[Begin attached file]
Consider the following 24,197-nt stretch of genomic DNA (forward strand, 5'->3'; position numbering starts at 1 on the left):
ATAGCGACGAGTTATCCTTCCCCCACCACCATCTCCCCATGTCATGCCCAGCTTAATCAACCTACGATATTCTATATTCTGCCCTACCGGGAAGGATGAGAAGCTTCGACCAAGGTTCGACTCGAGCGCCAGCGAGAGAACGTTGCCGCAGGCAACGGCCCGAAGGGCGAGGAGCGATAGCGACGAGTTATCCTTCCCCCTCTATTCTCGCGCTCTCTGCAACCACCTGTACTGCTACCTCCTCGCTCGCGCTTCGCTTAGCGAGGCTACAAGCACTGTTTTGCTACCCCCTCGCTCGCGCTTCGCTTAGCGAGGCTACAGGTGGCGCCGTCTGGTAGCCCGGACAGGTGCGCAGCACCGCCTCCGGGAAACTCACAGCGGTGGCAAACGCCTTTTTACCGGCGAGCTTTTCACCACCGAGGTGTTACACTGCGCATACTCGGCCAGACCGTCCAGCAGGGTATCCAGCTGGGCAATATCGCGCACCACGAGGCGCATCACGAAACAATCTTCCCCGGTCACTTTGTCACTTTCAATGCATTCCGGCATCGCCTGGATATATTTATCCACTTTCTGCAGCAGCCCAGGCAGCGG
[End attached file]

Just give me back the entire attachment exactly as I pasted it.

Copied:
Consider the following 24,197-nt stretch of genomic DNA (forward strand, 5'->3'; position numbering starts at 1 on the left):
ATAGCGACGAGTTATCCTTCCCCCACCACCATCTCCCCATGTCATGCCCAGCTTAATCAACCTACGATATTCTATATTCTGCCCTACCGGGAAGGATGAGAAGCTTCGACCAAGGTTCGACTCGAGCGCCAGCGAGAGAACGTTGCCGCAGGCAACGGCCCGAAGGGCGAGGAGCGATAGCGACGAGTTATCCTTCCCCCTCTATTCTCGCGCTCTCTGCAACCACCTGTACTGCTACCTCCTCGCTCGCGCTTCGCTTAGCGAGGCTACAAGCACTGTTTTGCTACCCCCTCGCTCGCGCTTCGCTTAGCGAGGCTACAGGTGGCGCCGTCTGGTAGCCCGGACAGGTGCGCAGCACCGCCTCCGGGAAACTCACAGCGGTGGCAAACGCCTTTTTACCGGCGAGCTTTTCACCACCGAGGTGTTACACTGCGCATACTCGGCCAGACCGTCCAGCAGGGTATCCAGCTGGGCAATATCGCGCACCACGAGGCGCATCACGAAACAATCTTCCCCGGTCACTTTGTCACTTTCAATGCATTCCGGCATCGCCTGGATATATTTATCCACTTTCTGCAGCAGCCCAGGCAGCGG